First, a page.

Immunology and cell biology

Neonatal exposure to UVR alters skin immune system development, and suppresses immunity in adulthood.

PMID 21243005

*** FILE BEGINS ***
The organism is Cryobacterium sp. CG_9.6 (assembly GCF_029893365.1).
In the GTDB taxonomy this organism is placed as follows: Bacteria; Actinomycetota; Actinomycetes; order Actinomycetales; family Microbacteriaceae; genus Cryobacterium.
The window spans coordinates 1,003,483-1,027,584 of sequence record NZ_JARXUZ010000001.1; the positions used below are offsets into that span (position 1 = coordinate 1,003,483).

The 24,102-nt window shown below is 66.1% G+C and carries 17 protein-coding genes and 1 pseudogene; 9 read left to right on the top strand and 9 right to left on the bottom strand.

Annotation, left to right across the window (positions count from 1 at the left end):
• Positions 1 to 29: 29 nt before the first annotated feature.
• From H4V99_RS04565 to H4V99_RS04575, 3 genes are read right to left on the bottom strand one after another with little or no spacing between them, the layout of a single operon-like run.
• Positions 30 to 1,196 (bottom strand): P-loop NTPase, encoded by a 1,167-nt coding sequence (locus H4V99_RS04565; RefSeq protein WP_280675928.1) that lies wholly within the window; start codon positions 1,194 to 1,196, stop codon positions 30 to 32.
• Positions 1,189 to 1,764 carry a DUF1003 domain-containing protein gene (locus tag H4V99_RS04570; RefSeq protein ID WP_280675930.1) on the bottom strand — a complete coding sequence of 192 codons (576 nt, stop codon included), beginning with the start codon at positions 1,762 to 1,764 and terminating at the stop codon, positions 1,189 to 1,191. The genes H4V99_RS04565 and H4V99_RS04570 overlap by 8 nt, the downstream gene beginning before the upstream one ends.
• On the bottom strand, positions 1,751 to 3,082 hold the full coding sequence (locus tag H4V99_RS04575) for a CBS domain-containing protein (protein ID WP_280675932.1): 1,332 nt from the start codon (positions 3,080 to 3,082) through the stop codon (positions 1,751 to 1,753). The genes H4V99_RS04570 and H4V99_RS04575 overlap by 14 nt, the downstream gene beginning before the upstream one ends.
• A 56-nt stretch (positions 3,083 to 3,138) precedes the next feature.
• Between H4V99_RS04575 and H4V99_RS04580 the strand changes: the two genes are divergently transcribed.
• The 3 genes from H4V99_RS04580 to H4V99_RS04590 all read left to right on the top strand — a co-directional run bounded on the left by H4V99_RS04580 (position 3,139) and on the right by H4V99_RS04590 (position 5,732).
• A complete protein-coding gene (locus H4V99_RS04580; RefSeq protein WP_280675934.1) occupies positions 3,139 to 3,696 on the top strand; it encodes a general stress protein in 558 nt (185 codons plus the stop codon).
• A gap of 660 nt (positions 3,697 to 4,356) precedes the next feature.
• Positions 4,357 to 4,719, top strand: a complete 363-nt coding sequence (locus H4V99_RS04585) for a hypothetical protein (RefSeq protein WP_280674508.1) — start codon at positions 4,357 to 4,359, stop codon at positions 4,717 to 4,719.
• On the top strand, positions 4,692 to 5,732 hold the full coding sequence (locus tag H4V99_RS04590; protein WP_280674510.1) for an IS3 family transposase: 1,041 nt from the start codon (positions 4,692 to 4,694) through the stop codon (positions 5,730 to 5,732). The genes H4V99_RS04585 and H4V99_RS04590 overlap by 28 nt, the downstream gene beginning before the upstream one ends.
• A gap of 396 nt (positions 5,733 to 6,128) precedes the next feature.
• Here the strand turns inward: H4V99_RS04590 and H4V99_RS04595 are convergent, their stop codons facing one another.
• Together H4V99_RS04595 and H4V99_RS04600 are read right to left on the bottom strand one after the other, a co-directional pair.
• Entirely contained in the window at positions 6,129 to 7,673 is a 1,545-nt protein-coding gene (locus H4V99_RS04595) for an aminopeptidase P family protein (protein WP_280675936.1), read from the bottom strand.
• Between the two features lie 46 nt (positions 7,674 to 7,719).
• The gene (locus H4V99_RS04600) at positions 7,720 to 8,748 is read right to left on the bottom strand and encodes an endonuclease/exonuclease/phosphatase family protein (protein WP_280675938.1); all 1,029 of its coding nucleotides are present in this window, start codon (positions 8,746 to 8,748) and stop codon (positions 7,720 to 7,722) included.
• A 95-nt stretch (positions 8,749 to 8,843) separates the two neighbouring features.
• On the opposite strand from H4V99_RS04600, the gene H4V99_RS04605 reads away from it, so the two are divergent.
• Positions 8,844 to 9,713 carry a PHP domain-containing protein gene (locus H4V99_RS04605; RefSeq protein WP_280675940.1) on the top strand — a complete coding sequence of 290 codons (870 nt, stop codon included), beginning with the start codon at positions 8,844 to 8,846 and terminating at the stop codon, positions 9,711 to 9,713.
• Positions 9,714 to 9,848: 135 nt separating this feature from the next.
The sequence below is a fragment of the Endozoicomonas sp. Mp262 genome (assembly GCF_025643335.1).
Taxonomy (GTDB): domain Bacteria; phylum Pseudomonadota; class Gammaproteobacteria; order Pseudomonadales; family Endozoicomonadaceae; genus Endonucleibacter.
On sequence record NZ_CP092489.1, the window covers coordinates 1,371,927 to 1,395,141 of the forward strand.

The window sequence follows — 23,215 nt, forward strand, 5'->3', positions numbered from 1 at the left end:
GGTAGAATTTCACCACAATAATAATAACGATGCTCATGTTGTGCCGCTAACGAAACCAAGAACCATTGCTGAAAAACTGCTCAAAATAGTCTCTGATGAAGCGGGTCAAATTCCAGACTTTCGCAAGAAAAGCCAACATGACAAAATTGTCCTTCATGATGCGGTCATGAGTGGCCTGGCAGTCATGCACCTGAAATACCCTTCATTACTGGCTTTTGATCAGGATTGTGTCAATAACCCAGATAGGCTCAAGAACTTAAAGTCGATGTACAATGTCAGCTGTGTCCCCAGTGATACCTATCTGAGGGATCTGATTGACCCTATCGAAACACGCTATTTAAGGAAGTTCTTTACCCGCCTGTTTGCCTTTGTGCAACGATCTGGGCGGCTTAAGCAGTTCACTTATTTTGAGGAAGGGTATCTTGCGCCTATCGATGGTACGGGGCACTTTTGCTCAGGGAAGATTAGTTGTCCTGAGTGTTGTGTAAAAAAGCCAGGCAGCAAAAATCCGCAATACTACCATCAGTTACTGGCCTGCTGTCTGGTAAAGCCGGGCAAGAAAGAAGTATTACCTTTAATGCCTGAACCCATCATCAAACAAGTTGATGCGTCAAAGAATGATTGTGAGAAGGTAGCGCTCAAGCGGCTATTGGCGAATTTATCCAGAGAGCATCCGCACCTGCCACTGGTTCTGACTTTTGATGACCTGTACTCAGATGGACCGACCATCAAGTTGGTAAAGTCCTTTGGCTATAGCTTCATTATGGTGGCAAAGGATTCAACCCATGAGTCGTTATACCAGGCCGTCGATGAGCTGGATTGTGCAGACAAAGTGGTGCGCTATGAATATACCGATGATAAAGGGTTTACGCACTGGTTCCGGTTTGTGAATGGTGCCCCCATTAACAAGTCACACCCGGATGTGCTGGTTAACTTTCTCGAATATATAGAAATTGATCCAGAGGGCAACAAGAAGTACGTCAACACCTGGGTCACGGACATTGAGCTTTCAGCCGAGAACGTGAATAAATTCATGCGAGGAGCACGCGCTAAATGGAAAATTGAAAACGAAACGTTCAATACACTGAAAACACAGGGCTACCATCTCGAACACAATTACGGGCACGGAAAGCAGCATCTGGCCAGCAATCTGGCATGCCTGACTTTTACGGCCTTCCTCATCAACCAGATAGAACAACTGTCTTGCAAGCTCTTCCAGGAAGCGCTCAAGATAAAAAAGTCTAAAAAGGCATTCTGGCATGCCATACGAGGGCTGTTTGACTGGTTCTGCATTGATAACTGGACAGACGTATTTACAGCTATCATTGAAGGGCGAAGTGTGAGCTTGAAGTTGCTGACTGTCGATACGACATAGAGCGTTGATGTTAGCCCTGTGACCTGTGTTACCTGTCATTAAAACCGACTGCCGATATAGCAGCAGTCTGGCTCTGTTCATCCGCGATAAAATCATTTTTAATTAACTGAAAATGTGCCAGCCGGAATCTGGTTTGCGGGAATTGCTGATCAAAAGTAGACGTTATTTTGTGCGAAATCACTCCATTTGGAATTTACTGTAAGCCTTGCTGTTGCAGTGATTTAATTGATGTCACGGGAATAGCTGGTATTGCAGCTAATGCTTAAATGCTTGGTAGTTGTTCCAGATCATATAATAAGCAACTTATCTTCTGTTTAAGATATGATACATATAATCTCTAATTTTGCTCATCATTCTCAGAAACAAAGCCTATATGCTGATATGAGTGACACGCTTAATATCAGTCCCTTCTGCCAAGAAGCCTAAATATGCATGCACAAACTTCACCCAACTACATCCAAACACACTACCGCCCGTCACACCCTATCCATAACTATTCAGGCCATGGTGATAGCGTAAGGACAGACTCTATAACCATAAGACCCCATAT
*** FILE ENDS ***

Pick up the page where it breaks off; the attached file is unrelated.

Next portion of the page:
Neonates have a developing immune response, with a predisposition towards induction of tolerance. As the immune system develops, immunity rather than tolerance is induced, with this development of immunity occurring in response to external factors such as the environment. As ultraviolet radiation (UVR) suppresses immunity, it is likely that the effect of UVR on the neonatal immune system would be augmentation of the suppressive response. In support, childhood exposure to UVR has been linked with an increased incidence of melanoma; consistent with an increase in suppression. To address this, phenotypic and functional immune system studies were undertaken at 8 weeks after one single exposure of solar-simulated UVR to mice, when mice had reached adulthood. Subtle changes were observed in cell populations resident in the skin-draining lymph nodes (LNs) and there also appeared to be a subtle, but not statistically significant, increase in the production of interleukin-10 and interferon-γ. Importantly, these changes also corresponded with significant suppression of the contact hypersensitivity response in irradiated mice compared with their control counterparts. This suppression was apparent when antigen sensitisation occurred during the neonatal or adult period, and thus did not appear to be analogous to UVR-induced suppression in adults. Although the percentage of T regulatory cells was increased in the skin-draining LNs, they were induced in a different manner to those induced following adult UVR exposure, with no increase in function on a per-cell basis. It therefore appears that one single neonatal exposure to UVR alters development of the immune system, leading to long-term implications for induction of immunity.